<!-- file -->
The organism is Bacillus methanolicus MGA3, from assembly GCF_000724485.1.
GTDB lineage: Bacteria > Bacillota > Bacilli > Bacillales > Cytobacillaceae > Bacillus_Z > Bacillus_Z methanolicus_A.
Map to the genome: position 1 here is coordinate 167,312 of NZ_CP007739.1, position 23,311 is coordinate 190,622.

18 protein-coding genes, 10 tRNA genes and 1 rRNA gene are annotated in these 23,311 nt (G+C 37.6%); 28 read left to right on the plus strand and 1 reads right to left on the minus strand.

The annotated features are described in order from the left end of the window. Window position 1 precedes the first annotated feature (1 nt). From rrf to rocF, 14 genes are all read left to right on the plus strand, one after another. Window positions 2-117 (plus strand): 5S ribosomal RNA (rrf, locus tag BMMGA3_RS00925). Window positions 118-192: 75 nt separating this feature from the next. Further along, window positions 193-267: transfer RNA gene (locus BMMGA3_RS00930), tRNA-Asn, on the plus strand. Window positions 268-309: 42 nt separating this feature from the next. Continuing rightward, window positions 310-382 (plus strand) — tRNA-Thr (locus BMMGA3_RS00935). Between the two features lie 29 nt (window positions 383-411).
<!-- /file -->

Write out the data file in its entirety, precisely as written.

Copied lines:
The organism is Bacillus methanolicus MGA3, from assembly GCF_000724485.1.
GTDB lineage: Bacteria > Bacillota > Bacilli > Bacillales > Cytobacillaceae > Bacillus_Z > Bacillus_Z methanolicus_A.
Map to the genome: position 1 here is coordinate 167,312 of NZ_CP007739.1, position 23,311 is coordinate 190,622.

18 protein-coding genes, 10 tRNA genes and 1 rRNA gene are annotated in these 23,311 nt (G+C 37.6%); 28 read left to right on the plus strand and 1 reads right to left on the minus strand.

The annotated features are described in order from the left end of the window. Window position 1 precedes the first annotated feature (1 nt). From rrf to rocF, 14 genes are all read left to right on the plus strand, one after another. Window positions 2-117 (plus strand): 5S ribosomal RNA (rrf, locus tag BMMGA3_RS00925). Window positions 118-192: 75 nt separating this feature from the next. Further along, window positions 193-267: transfer RNA gene (locus BMMGA3_RS00930), tRNA-Asn, on the plus strand. Window positions 268-309: 42 nt separating this feature from the next. Continuing rightward, window positions 310-382 (plus strand) — tRNA-Thr (locus BMMGA3_RS00935). Between the two features lie 29 nt (window positions 383-411).